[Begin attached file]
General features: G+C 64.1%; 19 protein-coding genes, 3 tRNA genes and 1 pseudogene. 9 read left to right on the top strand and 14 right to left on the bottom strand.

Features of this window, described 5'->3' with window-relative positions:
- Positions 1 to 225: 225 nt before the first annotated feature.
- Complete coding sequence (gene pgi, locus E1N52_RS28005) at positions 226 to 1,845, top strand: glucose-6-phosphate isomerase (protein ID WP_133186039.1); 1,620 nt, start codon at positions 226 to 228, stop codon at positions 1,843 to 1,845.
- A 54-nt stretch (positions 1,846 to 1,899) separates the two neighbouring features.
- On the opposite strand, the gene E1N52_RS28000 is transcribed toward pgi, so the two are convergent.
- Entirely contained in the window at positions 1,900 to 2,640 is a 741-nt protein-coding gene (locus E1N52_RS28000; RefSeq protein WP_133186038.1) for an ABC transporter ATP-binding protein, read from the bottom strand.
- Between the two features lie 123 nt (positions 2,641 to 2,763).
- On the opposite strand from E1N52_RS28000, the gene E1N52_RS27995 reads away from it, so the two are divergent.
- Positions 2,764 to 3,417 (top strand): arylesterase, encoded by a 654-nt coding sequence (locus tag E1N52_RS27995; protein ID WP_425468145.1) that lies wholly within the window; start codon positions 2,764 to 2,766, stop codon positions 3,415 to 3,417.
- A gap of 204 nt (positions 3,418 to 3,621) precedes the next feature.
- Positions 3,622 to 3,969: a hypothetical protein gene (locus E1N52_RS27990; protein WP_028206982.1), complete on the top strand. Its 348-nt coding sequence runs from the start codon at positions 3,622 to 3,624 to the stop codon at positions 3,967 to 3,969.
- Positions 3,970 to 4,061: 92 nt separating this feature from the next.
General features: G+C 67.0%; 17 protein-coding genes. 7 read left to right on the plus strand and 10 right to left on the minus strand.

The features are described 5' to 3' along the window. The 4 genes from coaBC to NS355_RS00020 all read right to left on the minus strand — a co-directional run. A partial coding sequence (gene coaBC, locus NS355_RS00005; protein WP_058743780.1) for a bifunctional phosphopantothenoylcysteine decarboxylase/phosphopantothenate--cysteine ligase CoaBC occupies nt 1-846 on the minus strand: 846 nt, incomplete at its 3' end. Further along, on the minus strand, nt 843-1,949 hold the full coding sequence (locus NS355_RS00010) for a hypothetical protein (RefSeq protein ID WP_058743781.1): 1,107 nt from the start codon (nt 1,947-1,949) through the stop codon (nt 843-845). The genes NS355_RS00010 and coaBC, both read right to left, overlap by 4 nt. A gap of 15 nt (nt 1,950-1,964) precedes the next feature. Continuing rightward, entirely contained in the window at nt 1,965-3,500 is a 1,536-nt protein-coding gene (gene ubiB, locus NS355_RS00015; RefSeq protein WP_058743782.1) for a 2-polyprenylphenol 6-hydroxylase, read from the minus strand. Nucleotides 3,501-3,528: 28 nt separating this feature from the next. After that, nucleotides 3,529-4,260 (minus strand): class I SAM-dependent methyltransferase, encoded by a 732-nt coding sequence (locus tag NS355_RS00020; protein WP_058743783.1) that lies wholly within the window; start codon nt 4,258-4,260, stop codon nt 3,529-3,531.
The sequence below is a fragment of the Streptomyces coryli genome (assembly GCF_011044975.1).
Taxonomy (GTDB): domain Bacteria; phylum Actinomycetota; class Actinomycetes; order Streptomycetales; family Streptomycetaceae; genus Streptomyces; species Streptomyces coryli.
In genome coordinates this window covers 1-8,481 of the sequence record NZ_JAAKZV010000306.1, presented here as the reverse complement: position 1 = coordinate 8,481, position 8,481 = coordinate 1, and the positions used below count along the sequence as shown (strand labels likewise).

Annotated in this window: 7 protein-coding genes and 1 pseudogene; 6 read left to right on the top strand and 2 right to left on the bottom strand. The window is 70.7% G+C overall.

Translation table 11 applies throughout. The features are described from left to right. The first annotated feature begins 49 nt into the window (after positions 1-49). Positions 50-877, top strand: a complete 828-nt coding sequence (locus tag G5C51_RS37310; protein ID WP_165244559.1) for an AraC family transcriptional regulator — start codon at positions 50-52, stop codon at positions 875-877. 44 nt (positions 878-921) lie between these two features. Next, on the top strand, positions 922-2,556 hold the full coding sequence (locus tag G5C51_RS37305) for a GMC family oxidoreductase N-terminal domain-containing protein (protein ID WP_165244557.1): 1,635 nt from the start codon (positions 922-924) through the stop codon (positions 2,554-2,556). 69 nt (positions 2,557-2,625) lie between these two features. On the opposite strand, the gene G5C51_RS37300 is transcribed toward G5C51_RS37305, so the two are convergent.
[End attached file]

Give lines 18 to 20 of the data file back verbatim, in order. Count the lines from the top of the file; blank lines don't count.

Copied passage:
In genome coordinates this window covers 1-8,481 of the sequence record NZ_JAAKZV010000306.1, presented here as the reverse complement: position 1 = coordinate 8,481, position 8,481 = coordinate 1, and the positions used below count along the sequence as shown (strand labels likewise).

Annotated in this window: 7 protein-coding genes and 1 pseudogene; 6 read left to right on the top strand and 2 right to left on the bottom strand. The window is 70.7% G+C overall.

Translation table 11 applies throughout. The features are described from left to right. The first annotated feature begins 49 nt into the window (after positions 1-49). Positions 50-877, top strand: a complete 828-nt coding sequence (locus tag G5C51_RS37310; protein ID WP_165244559.1) for an AraC family transcriptional regulator — start codon at positions 50-52, stop codon at positions 875-877. 44 nt (positions 878-921) lie between these two features. Next, on the top strand, positions 922-2,556 hold the full coding sequence (locus tag G5C51_RS37305) for a GMC family oxidoreductase N-terminal domain-containing protein (protein ID WP_165244557.1): 1,635 nt from the start codon (positions 922-924) through the stop codon (positions 2,554-2,556). 69 nt (positions 2,557-2,625) lie between these two features. On the opposite strand, the gene G5C51_RS37300 is transcribed toward G5C51_RS37305, so the two are convergent.